Described by the National Park Service as “A Drive Through History,” “The Natchez Trace Parkway is a 444-mile drive through exceptional scenery and 10,000 years of North American history. Used by American Indians, ‘Kaintucks,’ settlers, and future presidents, the Old Trace played an important role inAmerican history. Today, visitors can enjoy not only scenic drive but also hiking, biking, horseback riding, and camping.”
I took a drive down a portion of The Trace on a misty November Saturday morning. Even though the trees weren’t at their peak color, heavy rain was in the forecast and I was afraid the leaves would be soon be dropping off the trees as a result of the rain.
As one might imagine, The Trace offers overlooks to beautiful rural Tennessee vistas.
Leaf ‘color’ was present, but spotty.
Fortunately traffic is light – and slow – on The Trace. The roads are wide with plenty of room to pull off. And pull off I did! I probably pulled off on the side of the road nearly every 5 miles or so. I kept wanting to enjoy each special nuance the various groves of trees displayed.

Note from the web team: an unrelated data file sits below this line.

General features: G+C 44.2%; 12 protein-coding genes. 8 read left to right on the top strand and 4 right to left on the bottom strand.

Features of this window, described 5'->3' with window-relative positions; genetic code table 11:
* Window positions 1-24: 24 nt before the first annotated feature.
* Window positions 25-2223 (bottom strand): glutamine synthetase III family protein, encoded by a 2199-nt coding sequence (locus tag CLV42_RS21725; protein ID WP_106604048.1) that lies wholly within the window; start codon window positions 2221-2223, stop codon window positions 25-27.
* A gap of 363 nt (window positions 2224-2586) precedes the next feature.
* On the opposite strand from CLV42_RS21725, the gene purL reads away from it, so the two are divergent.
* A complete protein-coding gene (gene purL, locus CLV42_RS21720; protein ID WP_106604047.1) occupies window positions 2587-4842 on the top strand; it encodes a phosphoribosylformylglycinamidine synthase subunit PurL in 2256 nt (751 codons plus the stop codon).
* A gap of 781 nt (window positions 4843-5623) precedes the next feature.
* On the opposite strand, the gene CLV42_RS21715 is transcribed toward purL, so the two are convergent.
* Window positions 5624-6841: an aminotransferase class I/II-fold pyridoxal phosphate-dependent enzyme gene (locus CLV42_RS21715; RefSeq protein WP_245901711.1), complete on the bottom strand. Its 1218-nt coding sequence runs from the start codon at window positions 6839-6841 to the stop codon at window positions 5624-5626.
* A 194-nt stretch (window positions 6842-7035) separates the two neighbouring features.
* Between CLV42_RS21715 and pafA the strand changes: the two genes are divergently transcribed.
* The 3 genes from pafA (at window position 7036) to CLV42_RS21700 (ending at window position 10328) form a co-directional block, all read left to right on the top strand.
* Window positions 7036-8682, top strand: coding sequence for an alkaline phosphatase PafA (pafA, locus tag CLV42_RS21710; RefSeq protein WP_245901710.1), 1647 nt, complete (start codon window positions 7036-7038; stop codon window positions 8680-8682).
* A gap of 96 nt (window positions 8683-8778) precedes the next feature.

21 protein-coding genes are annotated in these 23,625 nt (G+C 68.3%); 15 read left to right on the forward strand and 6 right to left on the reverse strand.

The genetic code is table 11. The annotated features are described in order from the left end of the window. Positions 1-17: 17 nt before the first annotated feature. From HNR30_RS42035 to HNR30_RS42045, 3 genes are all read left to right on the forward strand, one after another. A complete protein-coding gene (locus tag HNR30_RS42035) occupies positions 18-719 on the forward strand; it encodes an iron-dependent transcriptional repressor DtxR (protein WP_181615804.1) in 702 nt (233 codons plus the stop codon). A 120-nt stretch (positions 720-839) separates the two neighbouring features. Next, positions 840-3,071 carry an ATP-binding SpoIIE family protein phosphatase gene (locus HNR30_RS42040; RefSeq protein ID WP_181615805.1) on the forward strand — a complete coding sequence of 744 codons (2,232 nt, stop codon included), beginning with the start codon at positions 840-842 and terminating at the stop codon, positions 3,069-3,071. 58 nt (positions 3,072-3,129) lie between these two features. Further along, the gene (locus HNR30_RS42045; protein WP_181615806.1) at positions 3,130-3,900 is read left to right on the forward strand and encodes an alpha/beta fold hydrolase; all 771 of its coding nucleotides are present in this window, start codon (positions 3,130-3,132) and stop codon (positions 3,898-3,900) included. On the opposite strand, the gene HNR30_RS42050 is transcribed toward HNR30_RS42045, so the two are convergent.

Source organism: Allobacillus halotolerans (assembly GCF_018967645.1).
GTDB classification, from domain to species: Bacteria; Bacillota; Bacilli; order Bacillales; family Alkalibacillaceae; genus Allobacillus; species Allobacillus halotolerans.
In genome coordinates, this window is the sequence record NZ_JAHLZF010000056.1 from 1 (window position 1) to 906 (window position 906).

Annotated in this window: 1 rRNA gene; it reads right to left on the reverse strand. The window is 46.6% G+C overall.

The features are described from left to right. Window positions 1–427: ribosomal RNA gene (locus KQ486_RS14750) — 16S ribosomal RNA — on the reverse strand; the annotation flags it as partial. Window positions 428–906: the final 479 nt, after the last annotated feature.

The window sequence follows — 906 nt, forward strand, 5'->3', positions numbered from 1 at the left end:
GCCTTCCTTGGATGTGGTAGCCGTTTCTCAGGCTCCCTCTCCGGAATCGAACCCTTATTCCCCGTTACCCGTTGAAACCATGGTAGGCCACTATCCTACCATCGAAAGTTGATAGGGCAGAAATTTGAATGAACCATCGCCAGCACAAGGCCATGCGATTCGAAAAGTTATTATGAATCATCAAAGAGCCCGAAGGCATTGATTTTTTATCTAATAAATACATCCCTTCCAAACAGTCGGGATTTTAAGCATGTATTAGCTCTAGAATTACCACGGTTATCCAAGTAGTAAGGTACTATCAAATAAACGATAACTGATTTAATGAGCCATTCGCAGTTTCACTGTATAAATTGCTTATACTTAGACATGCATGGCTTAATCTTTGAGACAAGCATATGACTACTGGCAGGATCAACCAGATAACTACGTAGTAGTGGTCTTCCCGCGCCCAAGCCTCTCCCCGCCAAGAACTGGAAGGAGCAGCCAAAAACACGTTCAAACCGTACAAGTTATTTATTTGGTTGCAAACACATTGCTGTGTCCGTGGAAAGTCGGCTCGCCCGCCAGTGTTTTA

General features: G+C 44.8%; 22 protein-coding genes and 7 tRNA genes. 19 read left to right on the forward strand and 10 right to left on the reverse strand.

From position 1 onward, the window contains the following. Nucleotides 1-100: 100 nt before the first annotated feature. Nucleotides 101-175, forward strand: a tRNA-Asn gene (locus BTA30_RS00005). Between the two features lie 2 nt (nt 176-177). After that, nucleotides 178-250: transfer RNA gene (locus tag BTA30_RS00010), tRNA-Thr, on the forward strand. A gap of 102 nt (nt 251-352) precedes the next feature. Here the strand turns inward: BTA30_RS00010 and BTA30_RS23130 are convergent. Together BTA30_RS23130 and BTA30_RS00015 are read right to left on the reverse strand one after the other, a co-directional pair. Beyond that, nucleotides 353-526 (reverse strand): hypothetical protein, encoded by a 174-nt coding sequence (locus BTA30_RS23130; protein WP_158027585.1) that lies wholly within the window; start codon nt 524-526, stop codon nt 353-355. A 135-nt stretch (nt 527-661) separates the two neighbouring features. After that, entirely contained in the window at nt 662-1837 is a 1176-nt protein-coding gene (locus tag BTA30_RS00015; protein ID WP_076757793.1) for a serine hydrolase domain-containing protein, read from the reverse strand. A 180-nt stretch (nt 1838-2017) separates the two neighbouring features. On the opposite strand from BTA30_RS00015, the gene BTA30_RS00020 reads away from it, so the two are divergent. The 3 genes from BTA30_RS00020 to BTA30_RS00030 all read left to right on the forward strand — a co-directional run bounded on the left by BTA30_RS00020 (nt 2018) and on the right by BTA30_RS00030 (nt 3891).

My camera and I explored various techniques to express the beauty that nature was presenting. The swipe…
Intentional camera movement…
Some of the fun took place at home on the computer.
This is the portion of the original image that made me ‘sigh,’ so I decided to turn it into an image all its own. It’s often interesting to ‘mine’ images or find a ‘picture within a picture.’
I found it fascinating how cropping an image would alter the perception of the original image. One presentation is not necessarily better than another; just different.
And to complete this rewarding Saturday morning photography outing, lunch at Puckett’s in Columbia. All of this made for a very good Saturday morning drive!